A rare good day for McConnell.
After failing to pass any major legislation since President Trump took office, Republican senators finally scored a victory on Thursday night when they approved a budget blueprint that will allow them to a pass tax cuts that add up to $1.5 trillion to the deficit over the next decade. Plus, they’ve struck a deal that resolves differences between the House and Senate versions of the legislation, significantly speeding up their push for tax reform.
But when you scratch the surface, there are many reasons Republicans should still be extremely concerned about their effort to deliver a bill to President Trump by Christmas — which is quite an ambitious timeline.
Since Democrats aren’t going to help them pass large tax cuts for corporations and rich people, Republicans have turned to budget reconciliation, as they did with their failed Obamacare push. That allows them to pass tax cuts with just 51 Republican votes, but they have to follow a multistep legislative process that’s even more convoluted than usual.
As Vox’s Tara Golshan explained, enacting tax reform is a four-step process, and passing a budget resolution is the first and the easiest. While the budget resolution proposed various spending and entitlement cuts over the next decade, it was widely acknowledged that the vote was just about setting the stage for passing tax cuts via reconciliation.
“This budget is a sham. It’s a fraud that’s been perpetrated for the last 43 years since the Budget Act of 1974,” said Republican senator David Perdue. “The only reason we’re doing the budget like this, 18 days after the beginning of our fiscal year, is to get to a vehicle to get tax done this year.”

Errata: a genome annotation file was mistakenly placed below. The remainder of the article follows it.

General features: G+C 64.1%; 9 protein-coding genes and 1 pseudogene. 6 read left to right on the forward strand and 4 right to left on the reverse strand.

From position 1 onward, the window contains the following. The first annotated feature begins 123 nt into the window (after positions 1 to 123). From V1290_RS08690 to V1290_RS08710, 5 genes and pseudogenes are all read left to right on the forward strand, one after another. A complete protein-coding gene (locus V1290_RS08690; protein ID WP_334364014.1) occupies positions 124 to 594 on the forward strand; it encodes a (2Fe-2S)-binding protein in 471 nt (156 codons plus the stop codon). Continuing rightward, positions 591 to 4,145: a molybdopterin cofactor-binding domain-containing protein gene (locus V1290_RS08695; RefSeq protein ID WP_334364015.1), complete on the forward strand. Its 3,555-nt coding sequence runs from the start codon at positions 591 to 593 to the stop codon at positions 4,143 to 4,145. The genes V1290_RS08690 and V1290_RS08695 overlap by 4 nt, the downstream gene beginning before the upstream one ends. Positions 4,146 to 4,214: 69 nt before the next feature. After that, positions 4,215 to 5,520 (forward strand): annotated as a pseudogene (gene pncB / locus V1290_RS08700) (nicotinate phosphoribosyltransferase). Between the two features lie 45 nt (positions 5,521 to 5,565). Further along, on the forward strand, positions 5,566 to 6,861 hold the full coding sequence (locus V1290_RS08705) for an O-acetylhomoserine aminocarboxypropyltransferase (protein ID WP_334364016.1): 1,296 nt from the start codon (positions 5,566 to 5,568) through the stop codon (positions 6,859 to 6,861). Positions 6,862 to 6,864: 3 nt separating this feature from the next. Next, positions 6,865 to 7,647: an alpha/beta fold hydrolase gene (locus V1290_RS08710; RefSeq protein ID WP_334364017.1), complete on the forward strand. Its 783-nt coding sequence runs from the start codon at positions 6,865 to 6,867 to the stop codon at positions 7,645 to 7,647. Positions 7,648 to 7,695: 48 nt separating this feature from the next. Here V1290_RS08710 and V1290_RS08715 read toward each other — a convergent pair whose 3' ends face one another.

The budget reconciliation was expected to pass, but the vote was a bit more suspenseful than it should have been, since a few GOP senators are ill and/or on the outs with President Trump. It passed during Thursday night’s “vote-a-rama,” 51 to 49. Senator Rand Paul, who demanded bigger spending cuts, was the only Republican to vote no. Republicans can only afford to lose two votes, and Paul wasn’t the only senator to suggest it will be hard to win his support for whatever tax bill eventually emerges:
Republicans did make significant progress on another front. The House and Senate GOP leadership reached a deal on Thursday and amended the Senate version of the bill to make it acceptable to House conservatives. While the House version called for $203 billion in spending cuts and a deficit-neutral package, Politico reports that they accepted the Senate’s $1.5 trillion deficit increase.
After the Senate passed the budget resolution, House Speaker Paul Ryan said it keeps the GOP “on the track to enacting historic tax reform,” suggesting the House will take up the Senate bill rather than demanding a lengthy conference committee to address differences between the House and Senate legislation.
All of this only clears Republicans to take up the really hard part of tax reform: actually writing a tax bill. Republicans have been meeting behind closed doors to debate the details of the legislation for weeks, but there are key questions — and significant math errors — that haven’t been resolved. GOP leaders promised to hold hearings on the legislation (unlike what occurred during the Obamacare repeal push) and the bill also has to be evaluated by the Congressional Budget Office and the Senate parliamentarian.
Doing all that while losing no more than two GOP votes in the Senate and keeping the various House Republican factions in line still seems like a tall order. Getting it done by December sounds even more impossible, but during a speech this week, Trump reiterated his goal. “Let’s give our country the best Christmas of all: massive tax relief,” he said.
Luckily, Republican lawmakers can count on a president who’s focused and deeply engaged in the process. Just look at all the encouragement he offered senators on Tuesday night as they were voting to advance his tax plan: